A Dis-Appointment: My Experience at the Endocrinologist

Welp, I had my appointment with my endocrinologist on Monday.

In sum, it was mostly an uneventful affair, considering the times.

Immediately upon arriving, I was asked to put on a clinic-provided mask and to sanitize my hands. I checked in with the receptionist and sat in a chair in the mostly-abandoned waiting area, taking in the fact that seating was reduced in order to maintain social distance.

A nurse came out to bring me into my exam room and she took my blood pressure (good) and my weight (let’s not talk about it) before leaving to get my doctor. I was slightly surprised that she didn’t check my temperature with a contact-less thermometer, but I decided not to second-guess it.

My endocrinologist entered soon after…and she spent all of 15 minutes with me. She said that she reviewed the information I sent her from my Dexcom, as well as data from my pump, and said she couldn’t really detect any patterns besides some lingering lows in the late mornings/early afternoons. Again, I found myself a bit bemused by this observation, because I hadn’t picked up on it. She decided to adjust my basal for the 11 A.M. to 1 P.M. window (I went from 0.9 to 0.8 units for those two hours) and then asked me if I had any questions.

She didn’t check my feet, listen to my heart, examine my thyroid, or review my labs with me…all things that I’ve come to expect from previous endocrinologists.

My mild shocks of surprise from earlier in the appointment turned into something else: As the kids say, I was SHOOK…meaning that it was absolutely wild to me that she was already done with me.

A Dis-Appointment_ My Experience at the Endocrinologist
Am I smiling or frowning underneath this mask? Given how my endocrinologist appointment went, I bet you can guess…

I expressed my dismay with my A1c – it had gone up a little bit – and she told me that I was “still under good control”.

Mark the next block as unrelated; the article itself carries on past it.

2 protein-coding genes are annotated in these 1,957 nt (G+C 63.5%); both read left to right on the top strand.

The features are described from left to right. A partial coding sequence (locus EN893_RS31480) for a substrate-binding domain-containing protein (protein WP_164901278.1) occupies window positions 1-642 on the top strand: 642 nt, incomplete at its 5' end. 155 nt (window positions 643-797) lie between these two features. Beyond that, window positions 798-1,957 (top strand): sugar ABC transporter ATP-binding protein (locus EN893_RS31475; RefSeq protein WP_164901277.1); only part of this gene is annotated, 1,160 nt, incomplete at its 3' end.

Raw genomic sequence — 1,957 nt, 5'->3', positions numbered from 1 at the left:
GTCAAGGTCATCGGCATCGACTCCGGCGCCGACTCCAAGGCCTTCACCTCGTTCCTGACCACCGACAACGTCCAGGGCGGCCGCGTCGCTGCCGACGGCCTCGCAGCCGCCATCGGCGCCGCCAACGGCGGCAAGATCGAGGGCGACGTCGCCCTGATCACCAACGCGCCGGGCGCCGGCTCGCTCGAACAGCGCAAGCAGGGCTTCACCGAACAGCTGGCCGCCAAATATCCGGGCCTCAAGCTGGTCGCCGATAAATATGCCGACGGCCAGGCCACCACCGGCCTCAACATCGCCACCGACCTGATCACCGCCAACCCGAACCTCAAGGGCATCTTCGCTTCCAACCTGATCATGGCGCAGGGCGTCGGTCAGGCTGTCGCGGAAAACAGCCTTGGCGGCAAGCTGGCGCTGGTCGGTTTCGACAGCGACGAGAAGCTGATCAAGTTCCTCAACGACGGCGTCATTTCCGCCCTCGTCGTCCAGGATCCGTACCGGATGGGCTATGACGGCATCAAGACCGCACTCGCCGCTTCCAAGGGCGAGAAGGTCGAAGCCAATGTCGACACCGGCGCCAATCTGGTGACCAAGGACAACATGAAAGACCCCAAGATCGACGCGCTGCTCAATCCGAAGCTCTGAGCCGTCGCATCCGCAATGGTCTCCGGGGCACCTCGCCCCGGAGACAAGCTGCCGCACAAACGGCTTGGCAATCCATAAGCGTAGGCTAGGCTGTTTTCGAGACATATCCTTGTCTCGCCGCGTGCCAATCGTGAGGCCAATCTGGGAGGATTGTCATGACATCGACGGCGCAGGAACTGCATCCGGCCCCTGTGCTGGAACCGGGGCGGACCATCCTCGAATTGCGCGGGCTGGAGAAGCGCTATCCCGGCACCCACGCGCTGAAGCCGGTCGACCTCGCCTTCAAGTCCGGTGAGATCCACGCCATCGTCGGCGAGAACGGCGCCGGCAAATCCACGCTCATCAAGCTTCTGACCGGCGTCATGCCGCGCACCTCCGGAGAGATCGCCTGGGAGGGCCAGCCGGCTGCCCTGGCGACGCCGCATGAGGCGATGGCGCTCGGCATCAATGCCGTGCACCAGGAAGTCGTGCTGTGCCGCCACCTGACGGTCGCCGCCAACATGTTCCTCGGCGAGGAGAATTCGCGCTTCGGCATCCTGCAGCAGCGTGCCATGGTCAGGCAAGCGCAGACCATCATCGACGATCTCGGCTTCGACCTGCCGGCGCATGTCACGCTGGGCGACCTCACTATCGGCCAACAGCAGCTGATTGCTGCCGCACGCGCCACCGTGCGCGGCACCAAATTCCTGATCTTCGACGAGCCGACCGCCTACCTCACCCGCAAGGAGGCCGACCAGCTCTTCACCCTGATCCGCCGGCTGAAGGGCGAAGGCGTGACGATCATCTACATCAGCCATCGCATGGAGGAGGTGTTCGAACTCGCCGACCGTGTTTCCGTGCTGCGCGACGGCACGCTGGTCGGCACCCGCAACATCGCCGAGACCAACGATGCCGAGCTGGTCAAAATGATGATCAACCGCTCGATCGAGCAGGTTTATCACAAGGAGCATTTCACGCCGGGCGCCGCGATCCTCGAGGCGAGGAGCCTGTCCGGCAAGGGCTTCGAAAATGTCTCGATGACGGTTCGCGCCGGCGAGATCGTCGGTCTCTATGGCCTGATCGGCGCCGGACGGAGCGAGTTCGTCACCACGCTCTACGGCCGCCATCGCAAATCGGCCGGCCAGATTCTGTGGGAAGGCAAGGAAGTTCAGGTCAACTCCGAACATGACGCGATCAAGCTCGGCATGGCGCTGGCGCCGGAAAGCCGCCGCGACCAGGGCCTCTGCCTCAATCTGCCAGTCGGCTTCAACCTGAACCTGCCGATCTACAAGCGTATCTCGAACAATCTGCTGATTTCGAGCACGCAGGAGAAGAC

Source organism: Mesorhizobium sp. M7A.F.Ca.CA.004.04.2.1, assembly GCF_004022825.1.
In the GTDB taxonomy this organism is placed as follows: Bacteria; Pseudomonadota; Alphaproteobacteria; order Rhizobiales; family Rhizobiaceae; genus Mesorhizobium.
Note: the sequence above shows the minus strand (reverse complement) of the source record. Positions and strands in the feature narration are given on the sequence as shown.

I said that I was befuddled by my weight gain – I’ve been working out like a fiend the last couple of months – and she suggested that perhaps it’s muscle.

I asked if she could recommend any blood sugar meters to me – I’ve had the same one for practically a decade and I worry about its accuracy – and she said that I should try a new meter from the same manufacturer that’s supposed to hit the market “soon”.

For every question or concern I brought up in that short span of time, she had an immediate, unsatisfactory answer that made me feel like my concerns were being brushed away.

But the real kicker? I’m not seeing her again for another seven months.

SEVEN MONTHS?!

That’s right, folks. I went from having quarterly endocrinologist appointments for my first 22 years of life with diabetes to once every six months, and now in SEVEN months.

This means that I will have seen my endocrinologist once for the entire year of 2020.

That’s bananas to me, and a sign that my instincts from our first meeting were correct: This may not be the right doctor for me. I have no doubt of her intelligence or capability, but sometimes you just know when a given doctor-patient relationship isn’t the healthiest one for you.

The whole appointment – the brevity, the indifference, and the outcome – was almost enough to make me forget about my anxieties surrounding medical facilities during this pandemic…

…almost.

Luckily, that’s what face masks, Clorox wipes, several squirts of hand sanitizer, and a thorough hand-washing or five are for.

One thought on “A Dis-Appointment: My Experience at the Endocrinologist

  1. Its like my eye doctor appointment. I am required to see them every years. I am freaked out about my eyes so I see him every six months. If I had to wait a year I would be depressed if i waiter for six months. So I tell the doctor, thanks for the year but no, I will show up every six months. I have this minor argument every six months, I have never lost one yet. I suggest you call and get a 3 month appointment.

    The mental health value wins in my opinion. Is it overkill? Well maybe, (I still go every 3 months,i go 6 months for my CDE and 6 months for my doctor or 4 / per year). I suggest that you employ your doctor as your consultant, you should take their advice on issues only they can know (writing prescriptions) but insist they take your advice on things only you know (your mental health). So these are my two criteria for doctor selection. 1. I am in charge, 2. They must laugh at my jokes. Oh number 2 is most important.

    Liked by 1 person

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